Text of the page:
VERY soon, I expect the following job advertisement to appear all across Sheffield: “Wanted – Nipple Inspector. Must be able to tell the difference between a lactating nipple and a non-lactating nipple. Experience needed, but Sun readers need not apply. Salary includes vouchers for Poundland.”
Now, don’t all rush at once. Besides, this dream job may never materialise, because it’s dependent on a project that is about as sane as a March Hare and Hatter’s convention in Madrid.
Dundee and Sheffield University researchers have created an incentive scheme to encourage new mothers to breastfeed. In the initial trial, 130 mothers will be given vouchers in exchange for the promise that they will breastfeed, at least in part. If they are still doing some form of breastfeeding when their baby reaches six months, they will have gained a total of £200, to be spent in places such as Poundland, Tesco, Asda and (possibly because their breastfeeding facilities are so fantastic) John Lewis. If the trial can be shown to be successful, this will become NHS policy across Britain.
The exercise is intended to be taken on trust, but how long will it be before Sheffield’s Nipple Inspectors are called in to ensure the rules are being obeyed? It certainly won’t be an easy job. If one of the control-group is shown not to have been breastfeeding, will they confiscate everything she’s already bought from Poundland? Will they really take away her 100 non-stick bun trays and 100 pairs of fluffy, purple acrylic gloves?
There is so much wrong with this idea, it’s difficult to know where to start, but discrimination against women who cannot breastfeed springs to mind, as does the inability to conclusively prove the outcome. There is also an intrinsic lack of provision for the future, because this project can only motivate the women receiving vouchers, and once the vouchers stop (which they inevitably will), what happens then? What legacy will be left for the next generation of mothers?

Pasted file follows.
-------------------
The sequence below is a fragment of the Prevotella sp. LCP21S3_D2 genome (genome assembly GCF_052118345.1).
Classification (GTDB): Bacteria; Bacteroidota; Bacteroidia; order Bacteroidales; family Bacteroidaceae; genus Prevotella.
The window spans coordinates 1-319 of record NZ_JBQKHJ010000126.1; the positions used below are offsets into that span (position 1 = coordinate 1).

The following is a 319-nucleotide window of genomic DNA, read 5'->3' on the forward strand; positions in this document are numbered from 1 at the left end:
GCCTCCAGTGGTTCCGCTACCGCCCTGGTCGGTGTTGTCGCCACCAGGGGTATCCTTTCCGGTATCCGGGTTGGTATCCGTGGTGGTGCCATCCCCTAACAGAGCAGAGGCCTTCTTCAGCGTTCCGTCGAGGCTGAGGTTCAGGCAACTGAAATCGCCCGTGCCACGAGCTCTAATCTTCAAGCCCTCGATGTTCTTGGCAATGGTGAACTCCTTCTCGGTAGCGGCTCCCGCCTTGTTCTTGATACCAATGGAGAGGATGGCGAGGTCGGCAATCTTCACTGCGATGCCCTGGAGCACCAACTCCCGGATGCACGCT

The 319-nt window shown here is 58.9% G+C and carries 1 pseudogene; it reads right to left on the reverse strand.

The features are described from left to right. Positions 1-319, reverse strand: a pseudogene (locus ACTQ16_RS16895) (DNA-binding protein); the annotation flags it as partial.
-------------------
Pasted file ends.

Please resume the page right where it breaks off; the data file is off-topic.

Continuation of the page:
Education is what helps women towards successful breastfeeding, but there’s no education taking place here, just special treats for those who are able to obey.
If these researchers consider cash to be the best incentive, why not simply show how much money can be saved by breastfeeding rather than using formula milk? It’s devastating to think that all this money is being given away as shopping vouchers, when it could be spent employing more and better lactation consultants, or empowering existing midwives and health-visitors to give improved care and longer-term support to the thousands of women who need it.
Any woman who has ever struggled with breastfeeding will tell you that nothing can beat a real, human being by your side, guiding you through the process and giving tailor-made advice. A sympathetic expert holding your hand is worth a thousand Asda vouchers. If we want to encourage more women to breastfeed, we need to spend our money on people, not in Poundland.
Even if this study succeeds, it will be a sad day, because it will show that, for some people, the promise of an Asda voucher is more exciting than the knowledge that they are giving their baby, and themselves, the very best care. It might also create an unfortunate trend for more voucher-based rewards schemes.
Why stop at six months of breastfeeding? Why not get mothers to promise to give their kids five servings of fruit and veg a day up until, say, the age of ten? That kind of dedicated parenting should be worth a couple of Tesco vouchers. If you have twins, you could even get a BOGOF. Heck, if this works, the whole population could be controlled with vouchers. There could be voting vouchers: turn up at the polling station, collect your voucher, then off you go, straight to John Lewis. Some political parties might even decide to offer extra vouchers, in exchange for your promise to vote for them. Don’t worry, they won’t be able to verify if you do or you don’t, but you’ll get the vouchers anyway.
Frankly, I’m wondering, after having breastfed for nine long months, and raised a child for eight exhausting years, where’s my incentive to carry on? Unless I’m given some Jimmy Choo vouchers pronto, the boy may well be going up for adoption.